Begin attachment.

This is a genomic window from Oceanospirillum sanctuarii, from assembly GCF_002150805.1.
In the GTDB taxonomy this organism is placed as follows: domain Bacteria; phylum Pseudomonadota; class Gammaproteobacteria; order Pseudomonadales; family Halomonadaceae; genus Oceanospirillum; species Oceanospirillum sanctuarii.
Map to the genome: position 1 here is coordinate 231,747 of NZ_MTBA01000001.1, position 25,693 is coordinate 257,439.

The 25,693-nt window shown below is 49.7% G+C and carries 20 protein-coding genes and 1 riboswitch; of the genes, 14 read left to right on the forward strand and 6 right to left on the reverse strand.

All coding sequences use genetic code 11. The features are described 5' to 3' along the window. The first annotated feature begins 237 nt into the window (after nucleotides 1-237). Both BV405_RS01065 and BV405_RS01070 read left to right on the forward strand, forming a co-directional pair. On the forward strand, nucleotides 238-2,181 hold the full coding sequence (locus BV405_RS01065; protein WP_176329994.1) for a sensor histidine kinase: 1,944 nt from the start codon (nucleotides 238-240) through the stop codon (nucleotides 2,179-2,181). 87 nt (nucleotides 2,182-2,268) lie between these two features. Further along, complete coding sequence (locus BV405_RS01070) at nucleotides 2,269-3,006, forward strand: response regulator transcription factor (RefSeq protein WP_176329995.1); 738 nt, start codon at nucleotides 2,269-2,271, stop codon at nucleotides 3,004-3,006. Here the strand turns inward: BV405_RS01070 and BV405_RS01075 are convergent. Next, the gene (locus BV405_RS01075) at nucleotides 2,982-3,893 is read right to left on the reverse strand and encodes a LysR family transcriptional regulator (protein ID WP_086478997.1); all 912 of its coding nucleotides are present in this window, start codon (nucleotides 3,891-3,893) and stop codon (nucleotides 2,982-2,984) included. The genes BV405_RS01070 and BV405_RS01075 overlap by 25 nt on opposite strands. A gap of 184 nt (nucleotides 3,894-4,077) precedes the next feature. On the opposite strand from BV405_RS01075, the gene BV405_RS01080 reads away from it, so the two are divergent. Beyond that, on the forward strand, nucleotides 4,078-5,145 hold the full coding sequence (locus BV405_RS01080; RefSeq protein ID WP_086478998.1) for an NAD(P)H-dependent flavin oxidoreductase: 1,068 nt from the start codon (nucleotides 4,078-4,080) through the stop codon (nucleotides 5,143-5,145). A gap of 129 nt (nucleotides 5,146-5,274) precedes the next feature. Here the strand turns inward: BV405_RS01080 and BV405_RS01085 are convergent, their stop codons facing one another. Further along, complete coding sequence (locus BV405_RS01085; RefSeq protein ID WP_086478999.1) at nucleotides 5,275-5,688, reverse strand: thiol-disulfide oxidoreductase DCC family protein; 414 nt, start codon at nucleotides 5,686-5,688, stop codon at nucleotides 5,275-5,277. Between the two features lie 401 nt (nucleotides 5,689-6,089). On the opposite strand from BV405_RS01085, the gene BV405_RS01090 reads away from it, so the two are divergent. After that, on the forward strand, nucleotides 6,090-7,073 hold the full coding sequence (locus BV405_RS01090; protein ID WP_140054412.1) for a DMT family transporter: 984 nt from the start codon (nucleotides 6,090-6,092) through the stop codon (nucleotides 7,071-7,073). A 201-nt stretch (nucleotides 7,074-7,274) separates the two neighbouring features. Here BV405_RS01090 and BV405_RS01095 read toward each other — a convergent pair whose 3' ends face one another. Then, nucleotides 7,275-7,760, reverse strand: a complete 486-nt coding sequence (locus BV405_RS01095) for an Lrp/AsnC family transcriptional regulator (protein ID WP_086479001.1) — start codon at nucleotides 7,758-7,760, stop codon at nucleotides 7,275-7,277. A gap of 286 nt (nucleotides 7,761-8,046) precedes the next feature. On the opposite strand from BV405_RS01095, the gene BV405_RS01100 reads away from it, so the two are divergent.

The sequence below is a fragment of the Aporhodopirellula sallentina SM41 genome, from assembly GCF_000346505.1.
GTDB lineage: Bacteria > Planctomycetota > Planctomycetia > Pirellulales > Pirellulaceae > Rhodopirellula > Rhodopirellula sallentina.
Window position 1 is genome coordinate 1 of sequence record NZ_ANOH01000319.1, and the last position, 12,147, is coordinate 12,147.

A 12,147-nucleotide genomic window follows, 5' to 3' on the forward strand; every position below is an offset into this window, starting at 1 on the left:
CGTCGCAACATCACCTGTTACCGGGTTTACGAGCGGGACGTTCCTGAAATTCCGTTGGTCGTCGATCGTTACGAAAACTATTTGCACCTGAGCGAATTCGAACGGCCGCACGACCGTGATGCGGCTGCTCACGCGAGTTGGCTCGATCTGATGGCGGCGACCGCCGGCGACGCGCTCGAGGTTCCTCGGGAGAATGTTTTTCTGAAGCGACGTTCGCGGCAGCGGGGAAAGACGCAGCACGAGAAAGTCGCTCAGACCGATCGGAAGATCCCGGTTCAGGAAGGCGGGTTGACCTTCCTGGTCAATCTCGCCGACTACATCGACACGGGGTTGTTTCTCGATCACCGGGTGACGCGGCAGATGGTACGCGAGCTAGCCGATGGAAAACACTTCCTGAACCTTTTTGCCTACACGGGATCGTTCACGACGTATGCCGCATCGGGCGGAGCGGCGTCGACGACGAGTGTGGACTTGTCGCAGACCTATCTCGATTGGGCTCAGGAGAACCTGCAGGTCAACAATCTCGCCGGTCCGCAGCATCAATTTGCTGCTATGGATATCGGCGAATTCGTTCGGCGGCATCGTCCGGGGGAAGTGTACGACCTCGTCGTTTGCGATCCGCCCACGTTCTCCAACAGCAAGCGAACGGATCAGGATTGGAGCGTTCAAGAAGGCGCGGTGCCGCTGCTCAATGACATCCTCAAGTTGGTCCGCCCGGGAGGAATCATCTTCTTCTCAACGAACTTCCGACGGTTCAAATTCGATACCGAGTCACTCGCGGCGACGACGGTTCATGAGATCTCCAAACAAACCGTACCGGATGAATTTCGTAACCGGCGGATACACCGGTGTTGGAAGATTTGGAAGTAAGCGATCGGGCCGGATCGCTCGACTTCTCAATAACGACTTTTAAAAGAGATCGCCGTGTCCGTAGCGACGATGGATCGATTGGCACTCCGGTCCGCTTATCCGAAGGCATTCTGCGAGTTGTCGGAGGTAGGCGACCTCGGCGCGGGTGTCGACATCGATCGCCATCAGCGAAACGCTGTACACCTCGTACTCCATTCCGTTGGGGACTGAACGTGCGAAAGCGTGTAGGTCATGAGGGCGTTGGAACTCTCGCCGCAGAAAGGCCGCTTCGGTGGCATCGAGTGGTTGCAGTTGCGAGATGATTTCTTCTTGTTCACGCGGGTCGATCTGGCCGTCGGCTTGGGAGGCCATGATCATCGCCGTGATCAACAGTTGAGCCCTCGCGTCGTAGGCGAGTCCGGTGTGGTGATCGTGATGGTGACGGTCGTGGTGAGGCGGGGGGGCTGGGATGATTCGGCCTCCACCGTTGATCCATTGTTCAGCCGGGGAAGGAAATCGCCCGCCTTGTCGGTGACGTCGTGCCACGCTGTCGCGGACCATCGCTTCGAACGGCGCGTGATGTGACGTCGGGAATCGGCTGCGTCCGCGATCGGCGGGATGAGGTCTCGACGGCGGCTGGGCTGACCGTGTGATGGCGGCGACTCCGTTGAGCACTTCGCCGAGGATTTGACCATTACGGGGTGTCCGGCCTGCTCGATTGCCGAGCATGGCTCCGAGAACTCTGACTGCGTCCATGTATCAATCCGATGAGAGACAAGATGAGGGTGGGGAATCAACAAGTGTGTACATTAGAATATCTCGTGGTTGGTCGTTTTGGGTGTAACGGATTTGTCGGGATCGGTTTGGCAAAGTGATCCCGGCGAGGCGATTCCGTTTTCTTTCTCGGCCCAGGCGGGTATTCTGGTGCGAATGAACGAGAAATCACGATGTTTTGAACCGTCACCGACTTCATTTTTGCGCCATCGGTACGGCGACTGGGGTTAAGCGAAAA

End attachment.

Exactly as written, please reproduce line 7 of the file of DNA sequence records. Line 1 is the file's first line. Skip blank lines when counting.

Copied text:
GTDB lineage: Bacteria > Planctomycetota > Planctomycetia > Pirellulales > Pirellulaceae > Rhodopirellula > Rhodopirellula sallentina.